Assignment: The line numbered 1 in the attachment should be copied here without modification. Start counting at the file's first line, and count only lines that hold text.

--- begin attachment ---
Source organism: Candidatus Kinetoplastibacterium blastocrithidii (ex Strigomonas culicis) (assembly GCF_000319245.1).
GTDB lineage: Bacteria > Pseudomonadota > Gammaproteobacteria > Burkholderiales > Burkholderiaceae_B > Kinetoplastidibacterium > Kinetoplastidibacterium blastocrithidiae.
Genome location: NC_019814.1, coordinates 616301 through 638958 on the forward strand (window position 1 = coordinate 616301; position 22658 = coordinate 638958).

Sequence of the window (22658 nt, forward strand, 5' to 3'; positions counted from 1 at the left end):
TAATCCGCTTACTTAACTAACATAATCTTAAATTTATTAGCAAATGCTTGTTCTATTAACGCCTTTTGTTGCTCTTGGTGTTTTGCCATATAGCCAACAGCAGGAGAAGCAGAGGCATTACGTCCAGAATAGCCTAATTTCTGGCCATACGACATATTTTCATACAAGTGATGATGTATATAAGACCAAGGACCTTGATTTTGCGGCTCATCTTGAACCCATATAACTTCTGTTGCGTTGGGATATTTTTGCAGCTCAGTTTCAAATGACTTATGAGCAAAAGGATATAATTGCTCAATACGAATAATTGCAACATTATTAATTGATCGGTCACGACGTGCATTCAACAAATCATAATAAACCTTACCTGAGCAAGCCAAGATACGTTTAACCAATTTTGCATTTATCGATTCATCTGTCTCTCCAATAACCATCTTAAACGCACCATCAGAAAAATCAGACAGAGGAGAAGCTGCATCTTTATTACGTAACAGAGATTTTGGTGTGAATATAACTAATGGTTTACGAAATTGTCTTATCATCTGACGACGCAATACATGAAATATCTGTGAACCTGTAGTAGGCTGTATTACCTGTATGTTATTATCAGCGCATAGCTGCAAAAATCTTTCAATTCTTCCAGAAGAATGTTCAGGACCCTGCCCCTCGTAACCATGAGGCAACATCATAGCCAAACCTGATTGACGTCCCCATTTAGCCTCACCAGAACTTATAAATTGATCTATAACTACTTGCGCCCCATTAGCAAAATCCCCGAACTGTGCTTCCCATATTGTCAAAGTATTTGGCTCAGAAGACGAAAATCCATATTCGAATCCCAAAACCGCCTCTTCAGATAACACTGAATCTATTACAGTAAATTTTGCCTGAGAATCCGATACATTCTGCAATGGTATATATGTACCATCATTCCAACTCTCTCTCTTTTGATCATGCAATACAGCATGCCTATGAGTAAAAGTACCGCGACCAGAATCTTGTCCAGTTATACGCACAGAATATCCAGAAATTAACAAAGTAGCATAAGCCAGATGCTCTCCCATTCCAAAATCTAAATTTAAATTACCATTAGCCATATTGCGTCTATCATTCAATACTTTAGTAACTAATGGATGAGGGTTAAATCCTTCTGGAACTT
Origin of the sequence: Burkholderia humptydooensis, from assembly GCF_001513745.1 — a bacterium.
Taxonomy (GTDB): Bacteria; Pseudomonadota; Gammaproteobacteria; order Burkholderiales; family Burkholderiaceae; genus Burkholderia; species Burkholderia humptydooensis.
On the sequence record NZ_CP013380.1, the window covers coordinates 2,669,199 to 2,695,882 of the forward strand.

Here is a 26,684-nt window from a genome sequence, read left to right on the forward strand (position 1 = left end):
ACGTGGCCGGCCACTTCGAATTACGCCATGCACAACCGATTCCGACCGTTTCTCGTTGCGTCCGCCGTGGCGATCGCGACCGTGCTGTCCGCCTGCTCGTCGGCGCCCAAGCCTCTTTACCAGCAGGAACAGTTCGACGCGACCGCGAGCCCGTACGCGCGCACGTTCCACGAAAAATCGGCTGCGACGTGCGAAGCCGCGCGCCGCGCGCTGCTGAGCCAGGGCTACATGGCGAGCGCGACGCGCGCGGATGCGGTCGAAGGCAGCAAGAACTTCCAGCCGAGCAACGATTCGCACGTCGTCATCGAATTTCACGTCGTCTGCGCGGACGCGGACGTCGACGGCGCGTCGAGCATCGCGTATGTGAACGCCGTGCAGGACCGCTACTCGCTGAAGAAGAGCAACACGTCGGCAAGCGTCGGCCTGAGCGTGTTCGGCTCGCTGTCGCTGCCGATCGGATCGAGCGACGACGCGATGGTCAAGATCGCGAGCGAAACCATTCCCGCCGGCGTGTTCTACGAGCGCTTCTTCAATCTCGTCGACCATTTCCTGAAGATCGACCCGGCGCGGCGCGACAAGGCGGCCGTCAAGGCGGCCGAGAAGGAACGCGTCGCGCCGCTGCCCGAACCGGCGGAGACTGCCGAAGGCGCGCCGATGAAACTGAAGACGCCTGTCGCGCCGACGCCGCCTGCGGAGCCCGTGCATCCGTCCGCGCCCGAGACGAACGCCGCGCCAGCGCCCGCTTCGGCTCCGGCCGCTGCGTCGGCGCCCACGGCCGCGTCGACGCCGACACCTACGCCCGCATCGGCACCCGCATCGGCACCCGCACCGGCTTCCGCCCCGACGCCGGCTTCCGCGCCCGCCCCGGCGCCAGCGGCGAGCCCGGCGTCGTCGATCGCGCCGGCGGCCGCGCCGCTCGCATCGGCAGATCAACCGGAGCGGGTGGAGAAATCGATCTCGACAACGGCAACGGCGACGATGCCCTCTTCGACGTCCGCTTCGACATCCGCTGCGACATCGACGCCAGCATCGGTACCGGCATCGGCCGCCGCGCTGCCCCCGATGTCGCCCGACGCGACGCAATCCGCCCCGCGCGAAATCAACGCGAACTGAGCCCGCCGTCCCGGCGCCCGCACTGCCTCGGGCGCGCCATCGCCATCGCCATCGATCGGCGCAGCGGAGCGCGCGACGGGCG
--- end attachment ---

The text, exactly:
Source organism: Candidatus Kinetoplastibacterium blastocrithidii (ex Strigomonas culicis) (assembly GCF_000319245.1).